Consultant Ophthalmologist,
Cataract & Refractive Surgeon

BMedSci BM BS MRCS MRCSEd MRCOpth FRCOphth MMedLaw PgD Cataract & Refractive Surgery

Mucocele and Dacrocystitis

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What’s going on?

Tears drain into the tear duct which begins at the inner aspects of the upper and lower lid. They then move into the tear sac which lies just behind the area where your spectacles sit on the side of your nose. From there they run into your nose. If there is a blockage of this drainage into the nose the tears fill this tear sac and cause it to distend resulting in a boggy swelling to the side of the nose (mucocele). Stagnant tears in the sac may become infected resulting in redness and pain (dacrocystitis).

What will my ophthalmologist see?

We can assess the swelling and decide whether it is infected or not.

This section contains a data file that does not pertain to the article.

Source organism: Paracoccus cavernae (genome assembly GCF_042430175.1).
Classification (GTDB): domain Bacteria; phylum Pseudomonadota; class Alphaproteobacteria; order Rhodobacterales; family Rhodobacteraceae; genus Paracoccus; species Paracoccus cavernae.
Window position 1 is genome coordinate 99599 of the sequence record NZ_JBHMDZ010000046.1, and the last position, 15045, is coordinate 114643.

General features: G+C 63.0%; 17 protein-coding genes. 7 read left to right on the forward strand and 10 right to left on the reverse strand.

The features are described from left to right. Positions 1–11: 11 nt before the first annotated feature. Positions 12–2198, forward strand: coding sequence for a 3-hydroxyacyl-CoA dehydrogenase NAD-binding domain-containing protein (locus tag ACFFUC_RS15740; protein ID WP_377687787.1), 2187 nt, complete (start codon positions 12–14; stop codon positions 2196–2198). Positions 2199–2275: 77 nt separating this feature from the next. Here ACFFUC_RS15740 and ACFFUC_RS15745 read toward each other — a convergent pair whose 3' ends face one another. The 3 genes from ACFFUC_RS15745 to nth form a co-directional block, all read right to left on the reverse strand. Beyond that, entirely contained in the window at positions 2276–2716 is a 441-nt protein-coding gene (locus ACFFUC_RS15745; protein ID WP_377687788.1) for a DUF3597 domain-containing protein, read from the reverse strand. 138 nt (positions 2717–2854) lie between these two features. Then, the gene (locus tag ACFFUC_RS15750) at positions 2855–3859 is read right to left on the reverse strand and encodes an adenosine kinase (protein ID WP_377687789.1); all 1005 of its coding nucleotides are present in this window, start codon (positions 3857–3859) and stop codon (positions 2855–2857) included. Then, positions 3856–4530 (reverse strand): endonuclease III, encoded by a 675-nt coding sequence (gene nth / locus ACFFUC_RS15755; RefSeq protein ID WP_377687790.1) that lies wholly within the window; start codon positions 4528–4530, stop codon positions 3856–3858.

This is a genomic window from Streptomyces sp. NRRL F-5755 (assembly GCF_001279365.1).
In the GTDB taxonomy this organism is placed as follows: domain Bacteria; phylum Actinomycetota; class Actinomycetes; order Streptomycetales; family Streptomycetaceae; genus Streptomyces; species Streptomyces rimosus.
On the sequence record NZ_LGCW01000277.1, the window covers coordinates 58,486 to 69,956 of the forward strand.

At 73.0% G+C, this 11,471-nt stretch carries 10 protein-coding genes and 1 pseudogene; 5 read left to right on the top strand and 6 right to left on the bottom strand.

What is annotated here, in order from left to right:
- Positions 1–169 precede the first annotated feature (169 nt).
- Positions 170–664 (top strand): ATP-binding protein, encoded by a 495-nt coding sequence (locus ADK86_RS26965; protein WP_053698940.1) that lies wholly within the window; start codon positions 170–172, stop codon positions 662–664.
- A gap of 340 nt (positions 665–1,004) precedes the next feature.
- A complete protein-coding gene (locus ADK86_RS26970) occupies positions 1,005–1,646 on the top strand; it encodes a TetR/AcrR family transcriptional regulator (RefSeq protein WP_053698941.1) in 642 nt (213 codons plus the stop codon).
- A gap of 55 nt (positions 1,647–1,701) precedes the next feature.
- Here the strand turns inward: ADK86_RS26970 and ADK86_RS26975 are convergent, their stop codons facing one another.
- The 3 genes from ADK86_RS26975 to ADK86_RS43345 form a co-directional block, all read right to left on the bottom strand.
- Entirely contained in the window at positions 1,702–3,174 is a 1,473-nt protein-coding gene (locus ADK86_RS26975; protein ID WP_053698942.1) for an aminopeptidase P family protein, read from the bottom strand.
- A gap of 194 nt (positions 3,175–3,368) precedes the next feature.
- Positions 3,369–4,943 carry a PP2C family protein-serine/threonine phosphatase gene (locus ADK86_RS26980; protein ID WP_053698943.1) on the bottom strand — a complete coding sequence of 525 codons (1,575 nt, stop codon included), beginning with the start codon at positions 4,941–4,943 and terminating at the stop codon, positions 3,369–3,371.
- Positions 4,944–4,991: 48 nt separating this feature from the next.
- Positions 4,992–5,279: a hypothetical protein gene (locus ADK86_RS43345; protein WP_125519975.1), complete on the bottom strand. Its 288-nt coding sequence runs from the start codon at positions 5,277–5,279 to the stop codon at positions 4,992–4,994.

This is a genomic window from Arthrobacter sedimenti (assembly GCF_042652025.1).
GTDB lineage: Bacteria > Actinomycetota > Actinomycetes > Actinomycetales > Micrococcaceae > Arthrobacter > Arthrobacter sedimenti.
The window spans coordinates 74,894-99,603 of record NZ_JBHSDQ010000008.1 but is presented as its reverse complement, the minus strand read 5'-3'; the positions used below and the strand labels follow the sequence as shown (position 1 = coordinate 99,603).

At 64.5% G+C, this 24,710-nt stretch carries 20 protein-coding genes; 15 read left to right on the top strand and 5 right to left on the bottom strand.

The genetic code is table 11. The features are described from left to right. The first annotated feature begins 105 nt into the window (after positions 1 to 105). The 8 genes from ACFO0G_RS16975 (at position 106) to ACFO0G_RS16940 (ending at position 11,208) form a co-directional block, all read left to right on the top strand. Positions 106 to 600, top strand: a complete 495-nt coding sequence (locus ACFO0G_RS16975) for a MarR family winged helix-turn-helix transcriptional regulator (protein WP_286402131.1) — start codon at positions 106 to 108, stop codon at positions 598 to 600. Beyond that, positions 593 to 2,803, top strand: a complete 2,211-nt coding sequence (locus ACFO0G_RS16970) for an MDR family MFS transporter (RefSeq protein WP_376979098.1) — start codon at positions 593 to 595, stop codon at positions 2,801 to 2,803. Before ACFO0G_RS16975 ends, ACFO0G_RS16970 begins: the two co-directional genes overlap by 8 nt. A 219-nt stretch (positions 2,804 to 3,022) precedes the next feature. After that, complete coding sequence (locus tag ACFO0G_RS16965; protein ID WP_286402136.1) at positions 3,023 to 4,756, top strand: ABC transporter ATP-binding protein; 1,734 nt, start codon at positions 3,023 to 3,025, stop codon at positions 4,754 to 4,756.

What will my ophthalmologist do for me?

If there is frank infection, then antibiotic tablets may be required. If the infection is bad then we may have to intervene surgically. Occasionally we can empty the sac at the slit lamp.

You inevitably have a blocked tear duct and this may require addressing once the acute problem settles down.

What can I do?

If you have a simple mucocele you may elect simply to keep it empty by regular massage or pressure upon it. This will minimise the risk of an infection with the redness and pain. 

What do I need to know?

If you do not have your tear duct blockage addressed this problem may recur.